Vos: Crisis must be followed by “blue sky thinking”


Vos: Culture of legal profession hard to overcome

The Chancellor of the High Court has said “the one thing” he really wants to come out of the coronavirus crisis is “blue sky thinking” about how to improve commercial dispute resolution.

Sir Geoffrey Vos said the aim should be not to “take the old system and replicate it technologically” but to deliver justice “consistent with those born 20 years ago, not 70.”

Sir Geoffrey said: “The question for me is whether we can capitalise on what we’ve learnt during the lockdown, and I believe we can.”

Speaking at a Tech Nation webinar on commercial dispute resolution after Covid-19, he listed the changes which he believed should be made in the light of experience from the crisis.

These were the triage of all commercial cases in advance to decide how best to deal with them, more use of hybrid hearings mixing in-person and remote hearings, making remote hearings normal practice for interlocutory hearings, reforming court rules, having effective “end-to-end” case management systems, and “much more use of ADR throughout the process”.

Sir Geoffrey said a “more flexible, technological approach” was needed for the “many disputes” that would come from the blockchain and smart contracts, with a “quicker and less costly court process”.

Describing Zoom and Skype as “old hat”, he said the “whole array of technology available” should be considered.

He went on: “The one thing I really want to come out of this is some blue sky thinking on how to resolve real disputes for real people in the future.”

The judge said the biggest obstacles were trust and culture: it was essential to keep the trust of those providing and using the service, while the culture of the legal profession was a “very big obstacle and not easy to overcome”.

He added: “We must capitalise on how we’ve changed so we can create a system better suited to 2020 than 1875.”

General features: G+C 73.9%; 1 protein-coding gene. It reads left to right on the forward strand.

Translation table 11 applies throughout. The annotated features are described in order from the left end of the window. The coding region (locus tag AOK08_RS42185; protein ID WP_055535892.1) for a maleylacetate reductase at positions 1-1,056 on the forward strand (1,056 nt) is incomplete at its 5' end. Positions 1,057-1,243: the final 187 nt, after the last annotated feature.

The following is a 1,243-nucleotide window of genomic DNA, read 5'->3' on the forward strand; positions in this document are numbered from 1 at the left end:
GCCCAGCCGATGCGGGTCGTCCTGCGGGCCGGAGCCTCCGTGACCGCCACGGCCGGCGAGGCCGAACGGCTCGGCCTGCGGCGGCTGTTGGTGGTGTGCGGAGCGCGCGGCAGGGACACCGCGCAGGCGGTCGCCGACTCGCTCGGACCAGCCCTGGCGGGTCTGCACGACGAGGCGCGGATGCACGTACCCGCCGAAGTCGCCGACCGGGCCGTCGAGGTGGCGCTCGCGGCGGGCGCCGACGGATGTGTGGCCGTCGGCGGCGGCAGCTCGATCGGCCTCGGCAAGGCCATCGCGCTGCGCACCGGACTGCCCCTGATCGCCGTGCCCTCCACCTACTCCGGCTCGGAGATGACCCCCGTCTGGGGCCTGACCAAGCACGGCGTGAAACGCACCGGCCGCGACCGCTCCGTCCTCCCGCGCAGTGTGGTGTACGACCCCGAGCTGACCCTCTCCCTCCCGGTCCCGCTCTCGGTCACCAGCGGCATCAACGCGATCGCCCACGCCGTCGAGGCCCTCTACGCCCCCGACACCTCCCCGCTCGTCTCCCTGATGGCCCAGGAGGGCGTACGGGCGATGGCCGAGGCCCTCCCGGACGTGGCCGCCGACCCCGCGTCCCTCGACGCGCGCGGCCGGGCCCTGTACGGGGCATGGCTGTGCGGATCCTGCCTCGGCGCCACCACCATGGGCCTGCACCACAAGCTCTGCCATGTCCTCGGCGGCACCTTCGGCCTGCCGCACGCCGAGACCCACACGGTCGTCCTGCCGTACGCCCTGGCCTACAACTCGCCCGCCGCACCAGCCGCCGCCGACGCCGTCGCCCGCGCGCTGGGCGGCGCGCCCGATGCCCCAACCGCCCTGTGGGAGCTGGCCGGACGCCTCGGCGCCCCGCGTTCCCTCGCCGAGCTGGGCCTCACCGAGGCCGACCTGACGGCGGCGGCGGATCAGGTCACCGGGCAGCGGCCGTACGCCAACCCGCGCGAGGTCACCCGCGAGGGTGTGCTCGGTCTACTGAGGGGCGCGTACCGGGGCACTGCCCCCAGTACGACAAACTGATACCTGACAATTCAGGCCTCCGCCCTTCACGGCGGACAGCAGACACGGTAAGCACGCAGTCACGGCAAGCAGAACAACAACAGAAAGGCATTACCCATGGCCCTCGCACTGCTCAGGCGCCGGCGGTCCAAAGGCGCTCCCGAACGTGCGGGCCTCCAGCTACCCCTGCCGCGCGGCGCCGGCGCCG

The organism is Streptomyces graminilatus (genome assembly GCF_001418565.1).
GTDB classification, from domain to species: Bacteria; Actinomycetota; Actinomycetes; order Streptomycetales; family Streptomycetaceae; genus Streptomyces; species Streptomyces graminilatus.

Trevor Faure, a former global general counsel of accountancy giant EY and chief executive of consultancy Smarter Law Solutions, said that after the 2008 financial crash, law firms “tried very much” to do what they did before.

However, he warned people to “be wary of the notion that there must be a revolution” in dispute resolution.

“The answer is a lot more boring than that. It doesn’t replace judges with AI, though it may replace discovery with AI.”

Mr Faure described change that was “process-driven and fairly dull”, evolving gradually in an iterative way.

“In reality what clients are looking for are pragmatic, discernible improvements to the current system.”

Lord Falconer, the shadow Attorney General, said the current system of commercial dispute resolution had “done brilliantly in a crisis”, but it was “too bulky, too slow” and took too long to make minor decisions.

He said the system would “never go back” to the pre-Covid days, and quantum of damages could be better assessed by an algorithm than a judge.

Lord Falconer said hearings involving “big points of law”, for example hearings at the Supreme Court, could be heard remotely as there was no particular need for the parties to talk to each other.

However, smaller-scale commercial disputes, for example involving former business partners, could be “quite tricky to do remotely” and could benefit from the physical presence of the judge and face-to-face discussions outside the courtroom.

He added: “If we are going to harvest what we’ve learnt, we must make sure that judges are properly resourced.”




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